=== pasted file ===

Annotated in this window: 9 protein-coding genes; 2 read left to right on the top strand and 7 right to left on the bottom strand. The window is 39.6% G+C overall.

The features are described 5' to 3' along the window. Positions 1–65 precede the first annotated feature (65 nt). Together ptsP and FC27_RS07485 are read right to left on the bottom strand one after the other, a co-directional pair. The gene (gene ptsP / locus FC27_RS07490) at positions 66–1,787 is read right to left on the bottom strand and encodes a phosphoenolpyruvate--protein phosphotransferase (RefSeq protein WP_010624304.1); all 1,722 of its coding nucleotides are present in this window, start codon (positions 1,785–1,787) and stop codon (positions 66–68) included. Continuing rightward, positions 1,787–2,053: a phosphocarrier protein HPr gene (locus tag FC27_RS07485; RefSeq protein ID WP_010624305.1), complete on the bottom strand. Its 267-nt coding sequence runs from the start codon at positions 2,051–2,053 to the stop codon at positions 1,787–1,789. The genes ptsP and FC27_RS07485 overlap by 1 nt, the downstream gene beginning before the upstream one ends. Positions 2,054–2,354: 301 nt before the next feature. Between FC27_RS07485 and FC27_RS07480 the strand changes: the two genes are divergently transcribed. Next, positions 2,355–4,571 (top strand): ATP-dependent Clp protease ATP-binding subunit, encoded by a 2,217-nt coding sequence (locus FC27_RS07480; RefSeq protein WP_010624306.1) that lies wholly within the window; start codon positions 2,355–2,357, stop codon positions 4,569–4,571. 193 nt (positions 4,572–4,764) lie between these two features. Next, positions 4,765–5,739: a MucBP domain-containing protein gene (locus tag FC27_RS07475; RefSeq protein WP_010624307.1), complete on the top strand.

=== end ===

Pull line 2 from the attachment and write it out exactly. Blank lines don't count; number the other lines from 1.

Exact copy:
The features are described 5' to 3' along the window. Positions 1–65 precede the first annotated feature (65 nt). Together ptsP and FC27_RS07485 are read right to left on the bottom strand one after the other, a co-directional pair. The gene (gene ptsP / locus FC27_RS07490) at positions 66–1,787 is read right to left on the bottom strand and encodes a phosphoenolpyruvate--protein phosphotransferase (RefSeq protein WP_010624304.1); all 1,722 of its coding nucleotides are present in this window, start codon (positions 1,785–1,787) and stop codon (positions 66–68) included. Continuing rightward, positions 1,787–2,053: a phosphocarrier protein HPr gene (locus tag FC27_RS07485; RefSeq protein ID WP_010624305.1), complete on the bottom strand. Its 267-nt coding sequence runs from the start codon at positions 2,051–2,053 to the stop codon at positions 1,787–1,789. The genes ptsP and FC27_RS07485 overlap by 1 nt, the downstream gene beginning before the upstream one ends. Positions 2,054–2,354: 301 nt before the next feature. Between FC27_RS07485 and FC27_RS07480 the strand changes: the two genes are divergently transcribed. Next, positions 2,355–4,571 (top strand): ATP-dependent Clp protease ATP-binding subunit, encoded by a 2,217-nt coding sequence (locus FC27_RS07480; RefSeq protein WP_010624306.1) that lies wholly within the window; start codon positions 2,355–2,357, stop codon positions 4,569–4,571. 193 nt (positions 4,572–4,764) lie between these two features. Next, positions 4,765–5,739: a MucBP domain-containing protein gene (locus tag FC27_RS07475; RefSeq protein WP_010624307.1), complete on the top strand.